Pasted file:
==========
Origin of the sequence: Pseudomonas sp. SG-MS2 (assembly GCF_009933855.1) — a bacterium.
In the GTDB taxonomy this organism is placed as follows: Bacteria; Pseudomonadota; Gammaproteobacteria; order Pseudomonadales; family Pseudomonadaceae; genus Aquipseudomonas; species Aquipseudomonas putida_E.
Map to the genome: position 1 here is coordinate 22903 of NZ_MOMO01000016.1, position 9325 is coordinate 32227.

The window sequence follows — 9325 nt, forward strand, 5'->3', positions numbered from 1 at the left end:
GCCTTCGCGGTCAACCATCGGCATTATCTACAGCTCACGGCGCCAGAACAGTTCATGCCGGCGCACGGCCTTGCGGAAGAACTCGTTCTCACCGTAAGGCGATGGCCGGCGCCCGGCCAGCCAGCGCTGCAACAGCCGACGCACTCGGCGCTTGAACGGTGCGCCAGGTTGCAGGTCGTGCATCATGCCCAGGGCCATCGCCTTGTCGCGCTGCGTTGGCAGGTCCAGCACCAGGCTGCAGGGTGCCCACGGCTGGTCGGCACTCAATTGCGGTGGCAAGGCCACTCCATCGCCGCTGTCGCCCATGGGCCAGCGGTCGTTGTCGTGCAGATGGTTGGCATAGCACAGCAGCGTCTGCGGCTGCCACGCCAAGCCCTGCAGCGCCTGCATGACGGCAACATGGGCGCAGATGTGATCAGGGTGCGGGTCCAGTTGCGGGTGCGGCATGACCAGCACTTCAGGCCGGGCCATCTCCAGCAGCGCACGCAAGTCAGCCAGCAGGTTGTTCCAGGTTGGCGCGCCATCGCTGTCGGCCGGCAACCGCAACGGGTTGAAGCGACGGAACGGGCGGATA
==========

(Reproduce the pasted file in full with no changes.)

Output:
Origin of the sequence: Pseudomonas sp. SG-MS2 (assembly GCF_009933855.1) — a bacterium.
In the GTDB taxonomy this organism is placed as follows: Bacteria; Pseudomonadota; Gammaproteobacteria; order Pseudomonadales; family Pseudomonadaceae; genus Aquipseudomonas; species Aquipseudomonas putida_E.
Map to the genome: position 1 here is coordinate 22903 of NZ_MOMO01000016.1, position 9325 is coordinate 32227.

The window sequence follows — 9325 nt, forward strand, 5'->3', positions numbered from 1 at the left end:
GCCTTCGCGGTCAACCATCGGCATTATCTACAGCTCACGGCGCCAGAACAGTTCATGCCGGCGCACGGCCTTGCGGAAGAACTCGTTCTCACCGTAAGGCGATGGCCGGCGCCCGGCCAGCCAGCGCTGCAACAGCCGACGCACTCGGCGCTTGAACGGTGCGCCAGGTTGCAGGTCGTGCATCATGCCCAGGGCCATCGCCTTGTCGCGCTGCGTTGGCAGGTCCAGCACCAGGCTGCAGGGTGCCCACGGCTGGTCGGCACTCAATTGCGGTGGCAAGGCCACTCCATCGCCGCTGTCGCCCATGGGCCAGCGGTCGTTGTCGTGCAGATGGTTGGCATAGCACAGCAGCGTCTGCGGCTGCCACGCCAAGCCCTGCAGCGCCTGCATGACGGCAACATGGGCGCAGATGTGATCAGGGTGCGGGTCCAGTTGCGGGTGCGGCATGACCAGCACTTCAGGCCGGGCCATCTCCAGCAGCGCACGCAAGTCAGCCAGCAGGTTGTTCCAGGTTGGCGCGCCATCGCTGTCGGCCGGCAACCGCAACGGGTTGAAGCGACGGAACGGGCGGATA